June 10--During their biennial convention, delegates for the Texas Republican Party agreed to change the wording on one of their platforms, calling for the recognition of the benefits of conversion therapy.
But local Republican officials in Ector County who attended the event said the meeting was much more than that; adding immigration and the discussion of who will run for president in 2016 was also a much discussed topic.
Delegates for the Republican Party approved the platform recognizing the "legitimacy and efficacy of counseling, which offers reparative therapy and treatment for those patients seeking healing and wholeness from their homosexual lifestyle."
"The platform reflects what the people in the Republican Party have asked for, and that should be no surprise: family values, protection of marriage between one man and one woman and everything that goes along with that," Jonathan Saenz, president of the conservative group Texas Values and a convention delegate said in an interview with the Associated Press.
Odessan Paula Waldrop was not aware of the Texas Republican Party adopting wording in their platform approving conversion therapy, but she said she is against the idea of implementing the practice in the state.
Waldrop, who is the president for the Odessa chapter of Parents, Family and Friends of Lesbians and Gays, said the wording adopted during the Republican convention over the weekend in Fort Worth was eventually going to damage its outreach to voters.
"I believe it will damage their entire party," Waldrop said. "It's just a matter of time before we see it."
Though she does not know anyone who has undergone conversion therapy, Waldrop said the idea of changing someone's nature was wrong; and potentially damaging to a person's mindset.
"I think it only creates additional problems and issues with anyone who is questioning their sexuality and in my opinion that is striking at the very fiber of our society; by trying to convince people they are not correct or right in being who they are," Waldrop said.
One of those present at the convention was District 81 State Representative-elect Brooks Landgraf, who said the purpose of the immigration platform was to make sure Texas stayed competitive while also assuring people obeyed the laws at the state and national level.
Landgraf said he did not have enough information about conversion therapy to have an opinion on it; and did not want to do so without more knowledge of the practice.
Conversion therapy is a range of treatments that aim to change a person's sexual orientation from homosexual to heterosexual. The practice is controversial and has been made illegal for use with minors in California and New Jersey.
Overall, Landgraf said he believed highlighting the immigration and conversion therapy platforms would not hurt the GOP's image
"I think one of the purposes of these conventions is if there are issues that are important to some people, it gives them an opportunity to put them on the map and we can have a discussion," Landgraf said. "There's nothing wrong with talking about it."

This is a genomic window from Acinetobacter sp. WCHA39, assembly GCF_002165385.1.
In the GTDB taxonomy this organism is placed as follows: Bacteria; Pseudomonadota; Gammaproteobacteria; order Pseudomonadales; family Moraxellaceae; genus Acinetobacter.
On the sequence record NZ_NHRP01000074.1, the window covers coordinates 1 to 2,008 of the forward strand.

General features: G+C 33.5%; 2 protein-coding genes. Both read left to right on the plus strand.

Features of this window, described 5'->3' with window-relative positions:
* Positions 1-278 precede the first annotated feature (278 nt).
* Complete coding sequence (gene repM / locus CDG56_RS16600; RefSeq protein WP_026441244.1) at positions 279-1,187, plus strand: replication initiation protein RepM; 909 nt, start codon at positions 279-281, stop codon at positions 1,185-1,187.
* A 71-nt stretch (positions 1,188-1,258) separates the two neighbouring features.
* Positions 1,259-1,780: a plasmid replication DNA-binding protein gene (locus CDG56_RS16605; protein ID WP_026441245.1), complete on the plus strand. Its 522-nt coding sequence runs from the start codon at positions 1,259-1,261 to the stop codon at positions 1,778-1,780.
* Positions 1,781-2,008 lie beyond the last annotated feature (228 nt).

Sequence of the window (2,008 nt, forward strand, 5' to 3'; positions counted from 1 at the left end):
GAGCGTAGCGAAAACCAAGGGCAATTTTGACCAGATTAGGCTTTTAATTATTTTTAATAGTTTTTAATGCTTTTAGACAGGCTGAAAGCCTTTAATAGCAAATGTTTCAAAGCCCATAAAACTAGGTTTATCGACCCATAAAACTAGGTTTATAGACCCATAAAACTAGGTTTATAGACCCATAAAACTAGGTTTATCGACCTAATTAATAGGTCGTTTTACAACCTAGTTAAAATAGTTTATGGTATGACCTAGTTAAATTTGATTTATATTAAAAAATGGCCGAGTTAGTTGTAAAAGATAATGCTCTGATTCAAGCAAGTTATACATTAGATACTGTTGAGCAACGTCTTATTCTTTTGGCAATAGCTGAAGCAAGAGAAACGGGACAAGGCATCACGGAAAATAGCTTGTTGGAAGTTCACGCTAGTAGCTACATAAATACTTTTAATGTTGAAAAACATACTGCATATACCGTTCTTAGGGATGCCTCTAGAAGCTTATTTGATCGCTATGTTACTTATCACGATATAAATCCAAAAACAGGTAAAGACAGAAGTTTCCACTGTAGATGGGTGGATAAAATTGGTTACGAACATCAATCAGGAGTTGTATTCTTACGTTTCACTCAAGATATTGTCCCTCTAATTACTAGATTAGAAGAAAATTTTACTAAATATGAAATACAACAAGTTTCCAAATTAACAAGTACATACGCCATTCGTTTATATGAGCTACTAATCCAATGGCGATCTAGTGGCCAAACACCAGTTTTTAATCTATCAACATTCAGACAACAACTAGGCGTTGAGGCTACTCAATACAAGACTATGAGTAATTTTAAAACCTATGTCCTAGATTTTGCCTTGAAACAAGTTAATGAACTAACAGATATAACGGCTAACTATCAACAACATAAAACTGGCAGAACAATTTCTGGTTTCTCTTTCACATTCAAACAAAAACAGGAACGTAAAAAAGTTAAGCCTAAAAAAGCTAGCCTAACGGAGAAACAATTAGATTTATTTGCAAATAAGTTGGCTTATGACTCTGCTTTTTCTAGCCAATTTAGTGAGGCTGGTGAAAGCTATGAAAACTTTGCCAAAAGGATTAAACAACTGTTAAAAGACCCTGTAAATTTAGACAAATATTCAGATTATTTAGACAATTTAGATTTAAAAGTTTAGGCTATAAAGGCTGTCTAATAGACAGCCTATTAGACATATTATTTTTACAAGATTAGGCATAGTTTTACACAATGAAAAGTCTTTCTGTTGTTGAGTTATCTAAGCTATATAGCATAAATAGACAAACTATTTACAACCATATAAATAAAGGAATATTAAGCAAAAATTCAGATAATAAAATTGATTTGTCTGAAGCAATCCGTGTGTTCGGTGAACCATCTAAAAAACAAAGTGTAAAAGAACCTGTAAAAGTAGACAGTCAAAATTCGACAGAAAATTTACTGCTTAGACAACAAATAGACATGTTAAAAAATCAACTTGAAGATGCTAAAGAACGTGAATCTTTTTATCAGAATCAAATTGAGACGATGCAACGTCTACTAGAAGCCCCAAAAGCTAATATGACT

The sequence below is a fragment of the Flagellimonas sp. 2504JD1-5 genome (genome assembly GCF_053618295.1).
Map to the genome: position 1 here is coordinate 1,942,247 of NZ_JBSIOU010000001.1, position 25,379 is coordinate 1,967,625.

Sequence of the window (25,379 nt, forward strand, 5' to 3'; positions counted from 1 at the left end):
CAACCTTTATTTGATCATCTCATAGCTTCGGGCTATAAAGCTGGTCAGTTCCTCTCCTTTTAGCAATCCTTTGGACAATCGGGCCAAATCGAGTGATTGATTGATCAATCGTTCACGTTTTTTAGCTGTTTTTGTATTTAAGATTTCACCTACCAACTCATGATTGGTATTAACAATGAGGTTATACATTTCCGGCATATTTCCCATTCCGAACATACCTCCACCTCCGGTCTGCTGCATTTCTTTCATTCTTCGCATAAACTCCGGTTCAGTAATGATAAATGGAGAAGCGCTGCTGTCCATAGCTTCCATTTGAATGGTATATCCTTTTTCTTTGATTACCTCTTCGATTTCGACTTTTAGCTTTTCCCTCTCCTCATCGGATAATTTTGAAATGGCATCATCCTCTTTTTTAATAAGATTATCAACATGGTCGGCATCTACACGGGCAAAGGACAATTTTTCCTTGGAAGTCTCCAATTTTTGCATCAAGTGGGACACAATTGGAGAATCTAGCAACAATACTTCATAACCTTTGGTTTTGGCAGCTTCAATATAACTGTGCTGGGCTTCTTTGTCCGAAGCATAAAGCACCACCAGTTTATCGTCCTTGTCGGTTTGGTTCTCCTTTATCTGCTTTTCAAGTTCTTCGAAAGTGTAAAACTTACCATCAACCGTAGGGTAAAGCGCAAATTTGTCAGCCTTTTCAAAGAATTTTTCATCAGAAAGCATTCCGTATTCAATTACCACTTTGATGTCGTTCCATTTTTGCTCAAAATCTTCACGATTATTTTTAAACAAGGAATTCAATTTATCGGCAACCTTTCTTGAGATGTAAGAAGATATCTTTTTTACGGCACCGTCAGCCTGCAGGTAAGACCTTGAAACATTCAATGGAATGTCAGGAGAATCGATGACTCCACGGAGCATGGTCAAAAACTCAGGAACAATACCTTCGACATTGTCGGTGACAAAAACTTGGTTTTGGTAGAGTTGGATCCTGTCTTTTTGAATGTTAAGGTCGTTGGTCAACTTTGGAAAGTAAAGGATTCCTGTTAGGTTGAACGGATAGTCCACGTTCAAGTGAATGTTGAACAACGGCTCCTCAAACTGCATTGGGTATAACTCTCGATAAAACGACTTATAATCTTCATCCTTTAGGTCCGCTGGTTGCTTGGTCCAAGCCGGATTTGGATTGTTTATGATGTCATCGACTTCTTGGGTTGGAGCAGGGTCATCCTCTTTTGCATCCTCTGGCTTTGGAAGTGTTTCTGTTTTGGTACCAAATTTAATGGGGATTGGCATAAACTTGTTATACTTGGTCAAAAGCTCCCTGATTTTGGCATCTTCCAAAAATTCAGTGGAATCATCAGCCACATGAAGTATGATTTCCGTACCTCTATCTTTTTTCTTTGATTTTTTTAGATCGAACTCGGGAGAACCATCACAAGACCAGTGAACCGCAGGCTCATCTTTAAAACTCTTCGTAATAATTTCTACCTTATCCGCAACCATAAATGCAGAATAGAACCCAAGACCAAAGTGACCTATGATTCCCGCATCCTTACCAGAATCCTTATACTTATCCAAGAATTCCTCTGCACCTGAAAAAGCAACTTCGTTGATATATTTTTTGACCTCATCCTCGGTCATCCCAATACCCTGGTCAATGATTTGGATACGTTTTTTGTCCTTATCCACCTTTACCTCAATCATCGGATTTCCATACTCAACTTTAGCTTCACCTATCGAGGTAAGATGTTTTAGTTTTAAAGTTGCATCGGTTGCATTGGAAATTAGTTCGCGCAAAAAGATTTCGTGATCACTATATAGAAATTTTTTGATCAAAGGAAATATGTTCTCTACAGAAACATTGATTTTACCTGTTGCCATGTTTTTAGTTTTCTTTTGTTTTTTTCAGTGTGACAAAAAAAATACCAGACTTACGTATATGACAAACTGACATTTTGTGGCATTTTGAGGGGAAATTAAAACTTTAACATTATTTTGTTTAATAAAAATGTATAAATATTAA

In addition to the conversion therapy discussion; delegates at the convention also took a turn on their immigration policy.
During the convention, the state's more than 8,000 delegates did not call for a guest-worker program and instead voted for ending in-state tuition for undocumented immigrants and prohibiting sanctuary cities -- municipalities that do not enforce immigration laws.
The newly adopted platform also mentions creating a "visa classification system for non-specialty industries" that have demonstrated labor shortages, and would only allow such visas when the "borders are verifiably secure" and the use of the worker verification system E-Verify is "fully enforced," according to a report from the Texas Tribune.
Ector County Republican Chairwoman Tisha Crow said while the national press has highlighted the changes in the party's plank, she said the decision was made after much debate and hearing from people with businesses on the border.
Crow talked more about the importance of immigration reform than the conversion therapy platform.
"They just want it where people have to do it (immigrate) the legal way," Crow, who was at the convention, said. "Some people were saying 'Why should others jump in front of my family and get what they want while we are waiting to do it through the legal process?' "
At the convention, Crow said, delegates also had a chance for Texas Republicans to hear from Republican leaders such as outgoing Governor Rick Perry, Texas Senator Ted Cruz and Kentucky State Senator Rand Paul -- all of whom are mulling a run at the White House in 2016.
"Perry probably gave the best speech he has given in a long time, and Ted Cruz is a rock star," Crow said. "He comes out on stage and the reaction ... you would thought it was a concert."
Contact Nathaniel Miller on twitter at @OAgovernment, on Facebook at OA Nathaniel Miller or call 432-333-7769
(c)2014 Odessa American (Odessa, Texas)
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Distributed by MCT Information Services
Original headline: West Texas reaction mixed about GOP platform chances
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